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December 2013 Archives

Surgical errors may be fatal no matter how routine the procedure

In Massachusetts and around the U.S., patients undergoing surgery are usually asked to sign a detailed consent form before an operation. One reason might be that surgical errors by the doctor or other member of the OR team are always a possibility, even if they have performed a particular procedure thousands of times. Experts say that every patient is different and may react negatively to any aspect of a surgery.

Asthma misdiagnosis is a common and sometimes costly problem

Asthma affects nearly 15 percent of people in Massachusetts. But many people who are diagnosed with asthma don't actually have it. An asthma misdiagnosis can be costly in more ways than one. Inhalers and other medications prescribed to asthma patients can be harmful to a patient who does not actually have asthma, and the cost of these medications can be high for patients and insurance companies.

Vitamin B12 deficiency gaining attention as serious medical issue

For decades, Boston patients suffering from a deficiency in the vitamin B12, also known as cobalamin, may have seen their condition dismissed by much of the medical world as not nutritionally caused. Misdiagnoses of various maladies may have been made due to a patient's B12 problem, a situation that is now receiving dedicated attention from doctors and other healthcare professionals. This attention has led to more data being collected and reported regarding the issue.

Parents get millions for baby's injury

Parents from Massachusetts agreed on a $4.25 million settlement to a medical malpractice case that concluded in early December 2013. The parents claimed that a birth injury during delivery caused the brain damage that lead their newborn to develop cerebral palsy. The parents sued three doctors at UMass Memorial Center after suffering complications in their child's birth during August 2010. The child is now 4-years-old.

Stalled robotic equipment may cause surgical errors

Surgical patients in Massachusetts may want to know that Intuitive Surgical Inc., a manufacturer of robotic surgical devices distributed worldwide, has announced that their units may stall and lead to surgical errors. Friction might build up in some of the robotic arms, interfering with smooth motion during surgery. According to the U.S. Food and Drug Administration, the friction can be felt by the surgeon as resistance in the robotic arm. If the surgeon pushes the robotic arm through the resistance, it might briefly stall then suddenly "catch up" to the surgeon's position. This type of jerky motion during surgery could lead to a worsened condition, serious injury or even a fatal surgical error resulting in death.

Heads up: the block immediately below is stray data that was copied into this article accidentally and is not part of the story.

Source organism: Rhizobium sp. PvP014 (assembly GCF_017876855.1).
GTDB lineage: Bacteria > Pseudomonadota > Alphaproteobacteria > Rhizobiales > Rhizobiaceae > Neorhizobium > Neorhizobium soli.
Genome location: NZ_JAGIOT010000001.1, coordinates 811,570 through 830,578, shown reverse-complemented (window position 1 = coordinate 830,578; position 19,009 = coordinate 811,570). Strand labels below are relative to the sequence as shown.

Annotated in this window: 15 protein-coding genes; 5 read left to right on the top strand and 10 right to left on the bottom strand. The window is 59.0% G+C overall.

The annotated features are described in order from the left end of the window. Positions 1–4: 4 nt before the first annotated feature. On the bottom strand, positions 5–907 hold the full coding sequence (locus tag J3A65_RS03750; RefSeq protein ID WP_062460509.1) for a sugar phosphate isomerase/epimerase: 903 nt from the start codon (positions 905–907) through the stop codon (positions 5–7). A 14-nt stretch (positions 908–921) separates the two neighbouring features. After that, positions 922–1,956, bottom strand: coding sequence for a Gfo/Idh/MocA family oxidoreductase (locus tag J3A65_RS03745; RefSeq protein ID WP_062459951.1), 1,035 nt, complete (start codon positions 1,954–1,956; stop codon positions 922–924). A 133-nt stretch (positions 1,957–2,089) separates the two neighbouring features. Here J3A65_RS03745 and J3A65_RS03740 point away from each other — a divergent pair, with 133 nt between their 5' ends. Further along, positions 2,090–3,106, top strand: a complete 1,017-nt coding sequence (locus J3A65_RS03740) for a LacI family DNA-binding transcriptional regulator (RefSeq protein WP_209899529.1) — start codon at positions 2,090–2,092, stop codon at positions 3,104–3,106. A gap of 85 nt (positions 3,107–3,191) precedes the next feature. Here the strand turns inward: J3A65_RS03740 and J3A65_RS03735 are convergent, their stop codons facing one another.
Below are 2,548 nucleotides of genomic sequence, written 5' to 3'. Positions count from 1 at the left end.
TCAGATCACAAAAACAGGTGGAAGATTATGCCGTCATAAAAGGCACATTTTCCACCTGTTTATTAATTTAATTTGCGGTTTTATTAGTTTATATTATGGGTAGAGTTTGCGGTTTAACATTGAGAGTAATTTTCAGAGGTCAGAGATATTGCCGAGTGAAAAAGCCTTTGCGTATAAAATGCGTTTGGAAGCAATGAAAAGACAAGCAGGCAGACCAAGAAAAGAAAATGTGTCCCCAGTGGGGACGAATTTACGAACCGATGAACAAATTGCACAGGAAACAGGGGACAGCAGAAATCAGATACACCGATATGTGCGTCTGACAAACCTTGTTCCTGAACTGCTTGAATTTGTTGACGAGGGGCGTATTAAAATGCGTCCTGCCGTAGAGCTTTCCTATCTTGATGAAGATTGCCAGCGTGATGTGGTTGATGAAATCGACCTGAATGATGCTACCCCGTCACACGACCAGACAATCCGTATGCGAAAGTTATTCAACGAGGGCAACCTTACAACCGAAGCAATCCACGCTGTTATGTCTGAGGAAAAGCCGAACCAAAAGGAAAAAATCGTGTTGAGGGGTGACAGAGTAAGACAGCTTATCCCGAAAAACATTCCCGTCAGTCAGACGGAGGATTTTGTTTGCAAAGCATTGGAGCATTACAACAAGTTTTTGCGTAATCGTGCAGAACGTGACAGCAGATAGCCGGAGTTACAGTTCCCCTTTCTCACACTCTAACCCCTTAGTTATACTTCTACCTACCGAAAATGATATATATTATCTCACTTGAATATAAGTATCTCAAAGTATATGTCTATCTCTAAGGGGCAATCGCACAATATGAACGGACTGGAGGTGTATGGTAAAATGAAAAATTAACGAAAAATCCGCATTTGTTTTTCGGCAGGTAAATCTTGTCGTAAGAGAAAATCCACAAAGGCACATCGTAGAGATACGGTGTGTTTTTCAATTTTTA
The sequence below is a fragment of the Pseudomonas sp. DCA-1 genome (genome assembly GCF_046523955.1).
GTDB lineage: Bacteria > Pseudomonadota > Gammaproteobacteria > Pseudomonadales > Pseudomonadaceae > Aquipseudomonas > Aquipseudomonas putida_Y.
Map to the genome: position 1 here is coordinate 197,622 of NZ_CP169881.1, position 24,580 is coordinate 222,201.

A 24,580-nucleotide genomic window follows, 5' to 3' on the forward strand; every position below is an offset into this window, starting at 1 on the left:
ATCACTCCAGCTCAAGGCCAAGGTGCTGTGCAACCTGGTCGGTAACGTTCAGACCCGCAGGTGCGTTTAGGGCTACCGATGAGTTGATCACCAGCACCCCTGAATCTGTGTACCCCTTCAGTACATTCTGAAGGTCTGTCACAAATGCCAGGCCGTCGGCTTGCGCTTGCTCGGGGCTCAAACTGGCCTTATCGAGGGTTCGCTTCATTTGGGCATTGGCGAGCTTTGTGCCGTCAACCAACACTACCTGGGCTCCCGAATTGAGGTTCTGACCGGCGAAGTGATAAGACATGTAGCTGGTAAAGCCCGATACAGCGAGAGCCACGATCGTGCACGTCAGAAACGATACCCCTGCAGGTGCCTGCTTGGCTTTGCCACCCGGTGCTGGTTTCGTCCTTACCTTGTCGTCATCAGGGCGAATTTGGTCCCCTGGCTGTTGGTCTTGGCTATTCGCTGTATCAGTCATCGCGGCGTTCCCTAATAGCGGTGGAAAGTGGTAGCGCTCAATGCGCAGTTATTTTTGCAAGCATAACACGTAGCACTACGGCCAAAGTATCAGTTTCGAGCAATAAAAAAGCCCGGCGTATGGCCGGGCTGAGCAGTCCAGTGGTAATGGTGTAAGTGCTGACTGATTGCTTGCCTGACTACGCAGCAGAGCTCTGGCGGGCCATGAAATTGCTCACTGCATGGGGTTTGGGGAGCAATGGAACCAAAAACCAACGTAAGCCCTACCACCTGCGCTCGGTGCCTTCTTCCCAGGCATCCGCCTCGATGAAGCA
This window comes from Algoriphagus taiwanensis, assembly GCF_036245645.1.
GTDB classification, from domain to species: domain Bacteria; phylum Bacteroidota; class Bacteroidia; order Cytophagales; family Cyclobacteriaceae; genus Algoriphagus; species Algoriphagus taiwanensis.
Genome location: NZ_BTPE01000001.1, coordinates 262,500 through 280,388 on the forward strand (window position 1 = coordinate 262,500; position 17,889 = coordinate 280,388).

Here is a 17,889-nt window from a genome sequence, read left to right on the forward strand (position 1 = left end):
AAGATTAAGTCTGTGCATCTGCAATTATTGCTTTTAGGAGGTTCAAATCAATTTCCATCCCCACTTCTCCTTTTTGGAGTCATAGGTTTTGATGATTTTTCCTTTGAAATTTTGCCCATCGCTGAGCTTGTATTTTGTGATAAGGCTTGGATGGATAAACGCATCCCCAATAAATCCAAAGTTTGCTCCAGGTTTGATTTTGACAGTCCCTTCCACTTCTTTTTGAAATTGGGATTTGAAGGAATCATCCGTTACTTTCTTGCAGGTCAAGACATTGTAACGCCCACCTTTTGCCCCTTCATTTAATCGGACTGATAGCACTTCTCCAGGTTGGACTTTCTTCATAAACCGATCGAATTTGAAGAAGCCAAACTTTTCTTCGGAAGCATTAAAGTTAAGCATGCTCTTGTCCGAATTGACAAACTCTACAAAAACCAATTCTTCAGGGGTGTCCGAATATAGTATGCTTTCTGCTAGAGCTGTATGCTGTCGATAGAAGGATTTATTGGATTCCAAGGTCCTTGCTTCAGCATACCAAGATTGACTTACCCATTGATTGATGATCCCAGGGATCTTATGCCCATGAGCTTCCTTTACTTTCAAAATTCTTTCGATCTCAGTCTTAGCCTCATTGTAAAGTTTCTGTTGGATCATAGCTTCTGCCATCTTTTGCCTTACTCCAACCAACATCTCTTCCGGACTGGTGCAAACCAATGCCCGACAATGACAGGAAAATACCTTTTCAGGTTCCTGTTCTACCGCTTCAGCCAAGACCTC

How can doctors learn from their mistakes if no one reports them?

From a very young age most people in Boston are taught to appreciate constructive criticism. While it may sometimes sting, when an individual makes an error, he or she should know about it, or how else will he or she avoid that error in the future? When a single error can cause serious health concerns, however, it is even more important to know about it. Unfortunately, as we have talked about in a recent article, many doctors are reluctant to point out each other's mistakes.

Virtual practice to help avoid surgical errors in reality

Patients needing surgery in Massachusetts might find it reassuring that technology is being developed to enhance the training of new physicians. More surgical errors might be avoided by new doctors using virtual reality simulation to practice their surgical techniques before trying them in the operating room.

Doctors reluctant to highlight others' errors

While Massachusetts doctors may see the need to disclose their own medical errors to patients, the question of what to do when they discover an error made by another medical practitioner is less clear. The situation of medical errors being detected by a second doctor is routine. A recent survey reports that over half of all doctors have spotted a colleagues error in a one-year period.

New research compares heart attack symptoms between men and women

Both men and women in Massachusetts could benefit from the results of recent studies that have been conducted regarding heart attacks. Although symptoms may vary from men to women, one common symptom seems to be consistent in both sexes. The chest pains experienced during an acute myocardial infarction, better known as a heart attack, do not differ much.

Hospital sued after kidney contamination during transplant

In a news item that may attract the interest of Massachusetts transplant patients, reports from late November said that a leading New York hospital was sued after potentially contaminating a vital organ during a delicate transplant procedure. Although a spokesperson for the care facility, Manhasset's North Shore University Hospital, claimed that it has performed at least 150 successful kidney transplant operations and denied any wrongdoing, the man who received the kidney alleged that a mid-surgery botch rendered it defective by the time he got it.

Vet awarded $8.3 million after brain injury and leg amputation

Massachusetts veterans who rely on the VA for their medical care may be interested to learn that a veteran won $8.3 million from John Cochran VA medical center after he suffered from brain damage and a leg amputation following a routine procedure. The verdict was handed down on Nov. 18 following a two-day trial in October.